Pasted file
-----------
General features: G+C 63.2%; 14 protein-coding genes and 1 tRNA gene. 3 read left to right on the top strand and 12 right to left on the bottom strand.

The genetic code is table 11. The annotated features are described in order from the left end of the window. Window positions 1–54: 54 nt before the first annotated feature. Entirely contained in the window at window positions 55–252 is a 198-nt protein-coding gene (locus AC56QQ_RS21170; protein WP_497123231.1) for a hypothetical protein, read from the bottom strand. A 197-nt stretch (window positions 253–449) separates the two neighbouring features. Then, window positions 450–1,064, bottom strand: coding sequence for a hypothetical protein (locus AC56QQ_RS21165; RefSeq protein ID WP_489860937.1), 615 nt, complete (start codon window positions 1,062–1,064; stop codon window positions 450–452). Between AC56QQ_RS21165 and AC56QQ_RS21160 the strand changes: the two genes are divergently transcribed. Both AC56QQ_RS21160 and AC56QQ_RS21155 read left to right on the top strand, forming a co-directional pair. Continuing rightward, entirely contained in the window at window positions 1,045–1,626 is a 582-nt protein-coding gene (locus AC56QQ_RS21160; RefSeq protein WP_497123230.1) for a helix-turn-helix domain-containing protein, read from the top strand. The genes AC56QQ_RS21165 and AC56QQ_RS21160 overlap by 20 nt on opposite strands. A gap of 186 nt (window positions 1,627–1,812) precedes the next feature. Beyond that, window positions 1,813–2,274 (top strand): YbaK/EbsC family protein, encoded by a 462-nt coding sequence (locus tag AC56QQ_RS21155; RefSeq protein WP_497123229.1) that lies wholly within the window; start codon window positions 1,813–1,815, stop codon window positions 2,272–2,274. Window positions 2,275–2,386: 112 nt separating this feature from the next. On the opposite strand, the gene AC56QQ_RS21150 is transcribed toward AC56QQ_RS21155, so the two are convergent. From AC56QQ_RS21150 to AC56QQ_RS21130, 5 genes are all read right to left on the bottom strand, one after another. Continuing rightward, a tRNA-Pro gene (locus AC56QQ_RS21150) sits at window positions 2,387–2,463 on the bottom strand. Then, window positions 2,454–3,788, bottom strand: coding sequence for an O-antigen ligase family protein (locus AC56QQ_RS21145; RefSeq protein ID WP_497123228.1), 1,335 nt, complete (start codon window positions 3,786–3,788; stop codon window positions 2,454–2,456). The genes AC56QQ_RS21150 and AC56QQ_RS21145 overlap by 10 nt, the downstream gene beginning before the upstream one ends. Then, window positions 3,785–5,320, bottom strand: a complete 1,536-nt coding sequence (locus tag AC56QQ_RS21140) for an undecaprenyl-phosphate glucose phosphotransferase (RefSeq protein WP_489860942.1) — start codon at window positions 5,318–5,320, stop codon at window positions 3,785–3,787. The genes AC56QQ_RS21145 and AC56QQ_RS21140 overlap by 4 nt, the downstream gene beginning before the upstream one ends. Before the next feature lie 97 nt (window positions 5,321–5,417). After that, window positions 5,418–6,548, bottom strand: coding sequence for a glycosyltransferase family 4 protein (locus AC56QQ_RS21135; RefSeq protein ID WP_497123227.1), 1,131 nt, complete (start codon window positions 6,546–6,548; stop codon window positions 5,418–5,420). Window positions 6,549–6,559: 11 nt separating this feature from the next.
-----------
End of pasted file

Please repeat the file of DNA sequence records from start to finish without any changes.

General features: G+C 63.2%; 14 protein-coding genes and 1 tRNA gene. 3 read left to right on the top strand and 12 right to left on the bottom strand.

The genetic code is table 11. The annotated features are described in order from the left end of the window. Window positions 1–54: 54 nt before the first annotated feature. Entirely contained in the window at window positions 55–252 is a 198-nt protein-coding gene (locus AC56QQ_RS21170; protein WP_497123231.1) for a hypothetical protein, read from the bottom strand. A 197-nt stretch (window positions 253–449) separates the two neighbouring features. Then, window positions 450–1,064, bottom strand: coding sequence for a hypothetical protein (locus AC56QQ_RS21165; RefSeq protein ID WP_489860937.1), 615 nt, complete (start codon window positions 1,062–1,064; stop codon window positions 450–452). Between AC56QQ_RS21165 and AC56QQ_RS21160 the strand changes: the two genes are divergently transcribed. Both AC56QQ_RS21160 and AC56QQ_RS21155 read left to right on the top strand, forming a co-directional pair. Continuing rightward, entirely contained in the window at window positions 1,045–1,626 is a 582-nt protein-coding gene (locus AC56QQ_RS21160; RefSeq protein WP_497123230.1) for a helix-turn-helix domain-containing protein, read from the top strand. The genes AC56QQ_RS21165 and AC56QQ_RS21160 overlap by 20 nt on opposite strands. A gap of 186 nt (window positions 1,627–1,812) precedes the next feature. Beyond that, window positions 1,813–2,274 (top strand): YbaK/EbsC family protein, encoded by a 462-nt coding sequence (locus tag AC56QQ_RS21155; RefSeq protein WP_497123229.1) that lies wholly within the window; start codon window positions 1,813–1,815, stop codon window positions 2,272–2,274. Window positions 2,275–2,386: 112 nt separating this feature from the next. On the opposite strand, the gene AC56QQ_RS21150 is transcribed toward AC56QQ_RS21155, so the two are convergent. From AC56QQ_RS21150 to AC56QQ_RS21130, 5 genes are all read right to left on the bottom strand, one after another. Continuing rightward, a tRNA-Pro gene (locus AC56QQ_RS21150) sits at window positions 2,387–2,463 on the bottom strand. Then, window positions 2,454–3,788, bottom strand: coding sequence for an O-antigen ligase family protein (locus AC56QQ_RS21145; RefSeq protein ID WP_497123228.1), 1,335 nt, complete (start codon window positions 3,786–3,788; stop codon window positions 2,454–2,456). The genes AC56QQ_RS21150 and AC56QQ_RS21145 overlap by 10 nt, the downstream gene beginning before the upstream one ends. Then, window positions 3,785–5,320, bottom strand: a complete 1,536-nt coding sequence (locus tag AC56QQ_RS21140) for an undecaprenyl-phosphate glucose phosphotransferase (RefSeq protein WP_489860942.1) — start codon at window positions 5,318–5,320, stop codon at window positions 3,785–3,787. The genes AC56QQ_RS21145 and AC56QQ_RS21140 overlap by 4 nt, the downstream gene beginning before the upstream one ends. Before the next feature lie 97 nt (window positions 5,321–5,417). After that, window positions 5,418–6,548, bottom strand: coding sequence for a glycosyltransferase family 4 protein (locus AC56QQ_RS21135; RefSeq protein ID WP_497123227.1), 1,131 nt, complete (start codon window positions 6,546–6,548; stop codon window positions 5,418–5,420). Window positions 6,549–6,559: 11 nt separating this feature from the next.